Tuesday, March 20, 2012

A different kind of relationship

Here is the thing I think people should wonder about:  How is it different parenting an adopted child as opposed to your biological child? 
Maybe not people in general, but perhaps I should have thought about it more. 
Serge and I were our usual selves on this matter (that being a compliment in neither case on this point) and assumed it would be the same.  We were called to adopt, we would get her, we weren't going to change our mind after we had her no matter what ergo our feelings would be the same for all four of our children and our parenting style also the same.

It isn't - the parenting style part.  I love Ellie.  If the house is burning down I am going to grab her as fast as I grab Julia (although at the moment she would likely fare better as she is still in our room....).   But she feels, in many ways, like someone else's child still.  Less so as times goes on - perhaps to ultimately not feel even a tiny bit that way I pray - but definitely now. She has habits that I am not use to, she smells different to me, she eats things I would never have fed my children, she has needs I have never had to meet before.  I would be lying to tell you those things don't make any difference. 

A small example, we never let our kids suck their fingers or thumbs.  I do not have any Pharisaical hang up on the matter, you go right ahead and let your children do whatever you want, I simply can not stand to hold some one's hands with drool on them.  Even my own children.  So it was just not something that I ever let start.  That was what pacifiers were for.  Pacifiers have two ends - the drooly side for the child and the handle for the adult.  I am a fan of that kind of division.  Ellie, however,  sucks on her fingers, well mostly sort of chews.  I do not like it but hesitate to hinder it, after all perhaps it was the only comfort she had, right?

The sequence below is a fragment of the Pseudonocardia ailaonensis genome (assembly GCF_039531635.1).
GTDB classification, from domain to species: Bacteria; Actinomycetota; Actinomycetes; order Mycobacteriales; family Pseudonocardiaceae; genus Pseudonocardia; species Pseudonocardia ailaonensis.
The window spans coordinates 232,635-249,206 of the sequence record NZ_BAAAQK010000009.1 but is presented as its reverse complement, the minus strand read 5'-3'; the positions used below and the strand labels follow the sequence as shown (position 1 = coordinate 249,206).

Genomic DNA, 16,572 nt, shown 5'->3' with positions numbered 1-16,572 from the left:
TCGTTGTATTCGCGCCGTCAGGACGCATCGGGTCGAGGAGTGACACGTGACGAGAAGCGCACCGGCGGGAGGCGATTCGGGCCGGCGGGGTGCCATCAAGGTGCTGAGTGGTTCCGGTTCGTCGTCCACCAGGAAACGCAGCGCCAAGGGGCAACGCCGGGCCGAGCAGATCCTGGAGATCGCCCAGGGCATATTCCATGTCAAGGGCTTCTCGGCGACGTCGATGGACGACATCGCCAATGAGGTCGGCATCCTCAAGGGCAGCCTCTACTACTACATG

And, that, in a nutshell, is what makes parenting Ellie different than the other three.  The theme can range from the significant to the mundane - from would I let Julia cry in this situation to would I let Julia eat that cheerio off of the floor.  Any tears they do cry come with a lot more baggage.  No matter how good the decision is for the child or for the family, you always say to yourself, how many unnecessary tears has she already shed?  All of the decisions you make tend to breed this kind of second guessing.  Would I make the same choice if it were Julia?  Am I putting Ellie in the car seat first because her protest is less vocal than Julia's today?  It can be endless and downright silly.

Except that it isn't.

So we pray for Grace and Wisdom and then some more Grace - for Ellie and for the other three.  Without which we are most decidedly doomed to failure.


  1. Sweet pictures! My girls had that same red dress! Trust me when I say you will love more as time goes on. She will feel yours as time goes on. Of all 3 adopted, Ivy feels less mine. It has only been 2 years. I love her, but there is some small wall still up in both our lives. As for the finger sucking...Eva smelled horribly because of it. She sucked in bed, out of bed, no matter where, she sucked her fingers, and smelled because of it. It was definitely a difficult time for me to try loving and kissing on her. After we felt she was happy and comfy being home, about 9 months, I started putting the thumb sucking stuff on. It didn't take her long to figure out that she didn't want or need to suck her fingers. See you all soon!

  2. I think what you've said also applies to grandparenting, at least it's been my experience. Please keep writing about this process you are in. It's good for all sorts of folk on all sorts of levels.